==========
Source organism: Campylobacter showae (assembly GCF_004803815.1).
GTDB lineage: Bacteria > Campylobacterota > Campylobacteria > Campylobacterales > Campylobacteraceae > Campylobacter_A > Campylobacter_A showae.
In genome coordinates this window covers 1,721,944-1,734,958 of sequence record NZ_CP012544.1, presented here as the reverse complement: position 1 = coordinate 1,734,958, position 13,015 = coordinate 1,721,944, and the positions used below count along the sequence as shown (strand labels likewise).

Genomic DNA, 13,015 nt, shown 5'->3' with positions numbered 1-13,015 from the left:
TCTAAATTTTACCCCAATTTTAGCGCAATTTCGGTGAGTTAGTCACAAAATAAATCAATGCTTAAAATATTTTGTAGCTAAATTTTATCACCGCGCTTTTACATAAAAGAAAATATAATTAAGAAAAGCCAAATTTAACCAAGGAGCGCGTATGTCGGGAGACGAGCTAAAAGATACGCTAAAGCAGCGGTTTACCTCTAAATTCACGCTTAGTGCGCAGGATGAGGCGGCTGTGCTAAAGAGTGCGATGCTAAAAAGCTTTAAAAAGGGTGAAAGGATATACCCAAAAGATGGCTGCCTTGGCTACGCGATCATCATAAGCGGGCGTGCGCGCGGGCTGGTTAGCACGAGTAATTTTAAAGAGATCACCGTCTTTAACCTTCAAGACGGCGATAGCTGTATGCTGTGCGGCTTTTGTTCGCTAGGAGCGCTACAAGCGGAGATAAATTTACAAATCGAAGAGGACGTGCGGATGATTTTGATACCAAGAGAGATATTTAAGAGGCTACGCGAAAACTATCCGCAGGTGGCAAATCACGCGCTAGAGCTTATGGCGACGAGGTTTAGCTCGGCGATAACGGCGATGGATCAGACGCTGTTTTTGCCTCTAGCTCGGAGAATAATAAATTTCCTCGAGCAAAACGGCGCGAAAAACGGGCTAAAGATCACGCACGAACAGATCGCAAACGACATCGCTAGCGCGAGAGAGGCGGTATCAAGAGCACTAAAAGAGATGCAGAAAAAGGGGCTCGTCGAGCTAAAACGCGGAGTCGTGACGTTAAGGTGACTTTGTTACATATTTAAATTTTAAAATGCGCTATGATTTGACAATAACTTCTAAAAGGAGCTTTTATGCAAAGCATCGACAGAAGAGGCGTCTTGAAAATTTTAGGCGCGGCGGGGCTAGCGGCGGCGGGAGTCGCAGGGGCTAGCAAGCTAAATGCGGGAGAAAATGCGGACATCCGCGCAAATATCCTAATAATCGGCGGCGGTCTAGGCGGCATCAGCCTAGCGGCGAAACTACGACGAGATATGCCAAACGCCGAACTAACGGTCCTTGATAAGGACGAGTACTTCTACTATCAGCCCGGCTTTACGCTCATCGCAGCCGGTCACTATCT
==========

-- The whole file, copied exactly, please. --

Source organism: Campylobacter showae (assembly GCF_004803815.1).
GTDB lineage: Bacteria > Campylobacterota > Campylobacteria > Campylobacterales > Campylobacteraceae > Campylobacter_A > Campylobacter_A showae.
In genome coordinates this window covers 1,721,944-1,734,958 of sequence record NZ_CP012544.1, presented here as the reverse complement: position 1 = coordinate 1,734,958, position 13,015 = coordinate 1,721,944, and the positions used below count along the sequence as shown (strand labels likewise).

Genomic DNA, 13,015 nt, shown 5'->3' with positions numbered 1-13,015 from the left:
TCTAAATTTTACCCCAATTTTAGCGCAATTTCGGTGAGTTAGTCACAAAATAAATCAATGCTTAAAATATTTTGTAGCTAAATTTTATCACCGCGCTTTTACATAAAAGAAAATATAATTAAGAAAAGCCAAATTTAACCAAGGAGCGCGTATGTCGGGAGACGAGCTAAAAGATACGCTAAAGCAGCGGTTTACCTCTAAATTCACGCTTAGTGCGCAGGATGAGGCGGCTGTGCTAAAGAGTGCGATGCTAAAAAGCTTTAAAAAGGGTGAAAGGATATACCCAAAAGATGGCTGCCTTGGCTACGCGATCATCATAAGCGGGCGTGCGCGCGGGCTGGTTAGCACGAGTAATTTTAAAGAGATCACCGTCTTTAACCTTCAAGACGGCGATAGCTGTATGCTGTGCGGCTTTTGTTCGCTAGGAGCGCTACAAGCGGAGATAAATTTACAAATCGAAGAGGACGTGCGGATGATTTTGATACCAAGAGAGATATTTAAGAGGCTACGCGAAAACTATCCGCAGGTGGCAAATCACGCGCTAGAGCTTATGGCGACGAGGTTTAGCTCGGCGATAACGGCGATGGATCAGACGCTGTTTTTGCCTCTAGCTCGGAGAATAATAAATTTCCTCGAGCAAAACGGCGCGAAAAACGGGCTAAAGATCACGCACGAACAGATCGCAAACGACATCGCTAGCGCGAGAGAGGCGGTATCAAGAGCACTAAAAGAGATGCAGAAAAAGGGGCTCGTCGAGCTAAAACGCGGAGTCGTGACGTTAAGGTGACTTTGTTACATATTTAAATTTTAAAATGCGCTATGATTTGACAATAACTTCTAAAAGGAGCTTTTATGCAAAGCATCGACAGAAGAGGCGTCTTGAAAATTTTAGGCGCGGCGGGGCTAGCGGCGGCGGGAGTCGCAGGGGCTAGCAAGCTAAATGCGGGAGAAAATGCGGACATCCGCGCAAATATCCTAATAATCGGCGGCGGTCTAGGCGGCATCAGCCTAGCGGCGAAACTACGACGAGATATGCCAAACGCCGAACTAACGGTCCTTGATAAGGACGAGTACTTCTACTATCAGCCCGGCTTTACGCTCATCGCAGCCGGTCACTATCT